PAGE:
Saturday April 21, 2018
The Grand Theatre, in partnership with the Beth Wright Cancer Resource Center and the Abbe Museum, is proud to present “Rhythms of the Heart”, a film by Maine filmmaker Thom Willey. This is the story of David Moses Bridges, a Passamaquoddy craftsman who specialized in birchbark canoe making and basketry. David balanced his family life, artwork, and culture while undergoing treatment for a life-threatening illness. His legacy is one of perseverance, tradition, and passion.
David was a dear friend and trustee to the Abbe Museum. He was a natural educator, who used his empathy and patience to promote the importance of traditional art and knowledge. The Abbe is proud to open our collections for this special evening to share examples of David’s artwork.
This fundraiser aims to celebrate David’s life and legacy, while offering hope and inspiration to all who attend. Ticket prices are $25 (+cash bar) and include food, film, and a curated exhibit of David’s art. Proceeds from the event will benefit the Beth Wright Cancer Resource Center, an organization supported by David and his family.
The first-ever DMB fellow was designated earlier this year, Peter Williams (Yup’ik). Peter was a First People Fund fellow last year as well and was featured in their January 2018 eSPIRIT newsletter.
Here is the link to share that story with you. Peter is receiving a $7,500 grant as part of his fellowship. Congratulations Peter!!
In 2015, David loaned to the Abbe Museum a collection of his writings, drawings, paintings, letters, sketchbooks, newspapers, manuscripts, pamphlets, transcripts, publications, planners, basket patterns, watercolors, canoe patterns, Mocuck patterns, etching patterns, maps, canoe plans, stencils, prints, paint palettes, as well as copies of drawings, images, books and designs. His motivation was based on the need for these objects and documents to be in a suitable place for their conservation, inventory and research. After his death in 2017, more objects and documents were included to this collection and the Abbe staff made an inventory. Given David past relation with the Abbe –where he leaded several educational programs, participated in numerous exhibits, built two canoes and was a trusteed-, and his deep appreciation for this institution, we decided to sign a “long-term loan collection” agreement. Now the David Moses Bridges collection is available for artists, researchers and educators who would like to study its items or use them as an inspiration for their own work.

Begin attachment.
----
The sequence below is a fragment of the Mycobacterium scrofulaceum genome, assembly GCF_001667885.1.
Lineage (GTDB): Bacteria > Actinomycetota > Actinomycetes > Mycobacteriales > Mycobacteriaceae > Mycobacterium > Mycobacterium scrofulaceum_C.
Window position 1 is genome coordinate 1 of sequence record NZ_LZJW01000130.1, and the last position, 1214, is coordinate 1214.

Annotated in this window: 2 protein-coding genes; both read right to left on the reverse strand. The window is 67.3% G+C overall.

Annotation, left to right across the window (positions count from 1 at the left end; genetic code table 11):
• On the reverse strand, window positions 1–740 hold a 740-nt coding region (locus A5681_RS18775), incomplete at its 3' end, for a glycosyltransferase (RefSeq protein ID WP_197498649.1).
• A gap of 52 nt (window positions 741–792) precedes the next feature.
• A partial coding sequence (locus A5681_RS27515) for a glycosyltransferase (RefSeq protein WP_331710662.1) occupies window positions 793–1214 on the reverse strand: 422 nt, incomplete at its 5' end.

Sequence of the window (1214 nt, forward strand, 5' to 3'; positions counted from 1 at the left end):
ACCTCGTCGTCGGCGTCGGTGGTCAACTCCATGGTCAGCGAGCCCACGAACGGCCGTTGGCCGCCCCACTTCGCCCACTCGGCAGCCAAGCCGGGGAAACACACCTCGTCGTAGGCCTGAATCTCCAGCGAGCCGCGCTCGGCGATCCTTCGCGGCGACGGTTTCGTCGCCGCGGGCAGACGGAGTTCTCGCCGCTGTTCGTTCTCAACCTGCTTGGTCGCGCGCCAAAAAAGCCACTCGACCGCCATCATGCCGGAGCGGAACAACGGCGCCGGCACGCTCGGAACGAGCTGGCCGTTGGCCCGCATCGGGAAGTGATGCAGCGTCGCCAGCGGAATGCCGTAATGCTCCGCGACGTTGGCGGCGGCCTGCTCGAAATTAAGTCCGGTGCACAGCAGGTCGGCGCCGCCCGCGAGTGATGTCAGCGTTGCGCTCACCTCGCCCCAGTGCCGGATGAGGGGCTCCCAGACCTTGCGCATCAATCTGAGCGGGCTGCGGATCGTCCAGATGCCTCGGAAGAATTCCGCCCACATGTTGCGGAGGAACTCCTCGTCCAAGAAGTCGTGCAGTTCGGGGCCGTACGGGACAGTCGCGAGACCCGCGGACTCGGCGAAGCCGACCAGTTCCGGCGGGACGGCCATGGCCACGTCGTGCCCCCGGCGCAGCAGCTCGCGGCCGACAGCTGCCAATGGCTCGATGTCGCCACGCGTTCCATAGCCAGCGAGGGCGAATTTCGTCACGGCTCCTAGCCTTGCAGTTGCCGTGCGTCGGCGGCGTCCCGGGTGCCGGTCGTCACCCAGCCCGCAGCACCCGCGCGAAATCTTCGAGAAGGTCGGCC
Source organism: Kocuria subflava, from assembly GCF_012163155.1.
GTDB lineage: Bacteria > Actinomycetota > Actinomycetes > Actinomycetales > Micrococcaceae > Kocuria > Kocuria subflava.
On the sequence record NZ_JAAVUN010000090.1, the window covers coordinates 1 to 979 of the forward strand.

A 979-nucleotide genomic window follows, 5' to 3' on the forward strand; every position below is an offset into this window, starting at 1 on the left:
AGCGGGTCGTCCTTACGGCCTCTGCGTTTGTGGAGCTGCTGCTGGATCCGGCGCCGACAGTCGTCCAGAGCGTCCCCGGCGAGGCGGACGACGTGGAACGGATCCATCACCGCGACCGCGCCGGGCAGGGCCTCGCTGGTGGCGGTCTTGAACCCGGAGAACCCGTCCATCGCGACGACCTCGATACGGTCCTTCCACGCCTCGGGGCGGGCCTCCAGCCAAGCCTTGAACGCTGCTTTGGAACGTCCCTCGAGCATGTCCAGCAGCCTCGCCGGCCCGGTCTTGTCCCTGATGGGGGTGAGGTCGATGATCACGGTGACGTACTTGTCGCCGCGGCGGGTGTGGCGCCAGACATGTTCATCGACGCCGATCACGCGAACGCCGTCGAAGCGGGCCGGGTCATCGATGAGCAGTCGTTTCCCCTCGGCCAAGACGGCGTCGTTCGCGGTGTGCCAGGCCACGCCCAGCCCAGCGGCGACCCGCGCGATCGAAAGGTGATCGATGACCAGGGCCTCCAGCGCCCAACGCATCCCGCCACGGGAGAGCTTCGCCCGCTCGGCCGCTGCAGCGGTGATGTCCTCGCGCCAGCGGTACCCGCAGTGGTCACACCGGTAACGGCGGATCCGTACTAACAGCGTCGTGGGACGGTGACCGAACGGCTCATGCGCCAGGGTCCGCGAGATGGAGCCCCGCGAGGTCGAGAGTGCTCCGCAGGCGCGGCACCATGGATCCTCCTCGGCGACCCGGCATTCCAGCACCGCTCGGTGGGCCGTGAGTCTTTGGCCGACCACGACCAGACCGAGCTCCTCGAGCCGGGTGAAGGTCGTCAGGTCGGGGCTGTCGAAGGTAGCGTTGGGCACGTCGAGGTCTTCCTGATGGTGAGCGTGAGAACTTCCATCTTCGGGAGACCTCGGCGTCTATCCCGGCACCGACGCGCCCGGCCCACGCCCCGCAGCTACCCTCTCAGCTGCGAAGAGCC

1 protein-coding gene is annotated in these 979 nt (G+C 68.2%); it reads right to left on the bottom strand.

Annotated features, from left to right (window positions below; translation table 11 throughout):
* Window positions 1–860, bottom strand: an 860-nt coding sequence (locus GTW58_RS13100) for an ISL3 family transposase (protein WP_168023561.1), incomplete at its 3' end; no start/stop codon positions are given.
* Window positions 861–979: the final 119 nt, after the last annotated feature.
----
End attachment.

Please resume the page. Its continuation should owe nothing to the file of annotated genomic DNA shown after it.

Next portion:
At the beginning of 2018 a birch bark canoe built by David and Steve Cayard (loaned by the Abbe Museum) was included in the Portland Museum of Art Biennial. This exhibition featured the work of 25 artists, highlighting the diverse perspectives and interests of artists connected to Maine and making a powerful statement about art’s impact in this historical moment. Recently, the Portland Museum of Art acquired one of David’s beautiful baskets for its permanent collection.
In 2019 the Maine Historical Society in Portland will open the exhibit Holding up the Sky that will include David’s art. Holding up the Sky will explore Wabanaki people, history, culture, and art. In addition to the Maine Historical Society staff, they are working with a group of native american advisors (scholars and cultural specialists) to curate the exhibition.
This year, a generous soul who valued David’s life and work started a scholarship in his honor at the Maine Community Foundation. Family, friends and MCF staff worked together to make this happen. This scholarship is available to artists, researchers and educators inspired by David’s life, values, and artwork. To make this scholarship meaningful, our dear friend Raney Morrison Bench organized a FB Fundraising some weeks ago.
The fundraising is over and exceed its goal! Now you can donate directly to the scholarship at through The Maine Community Foundation at: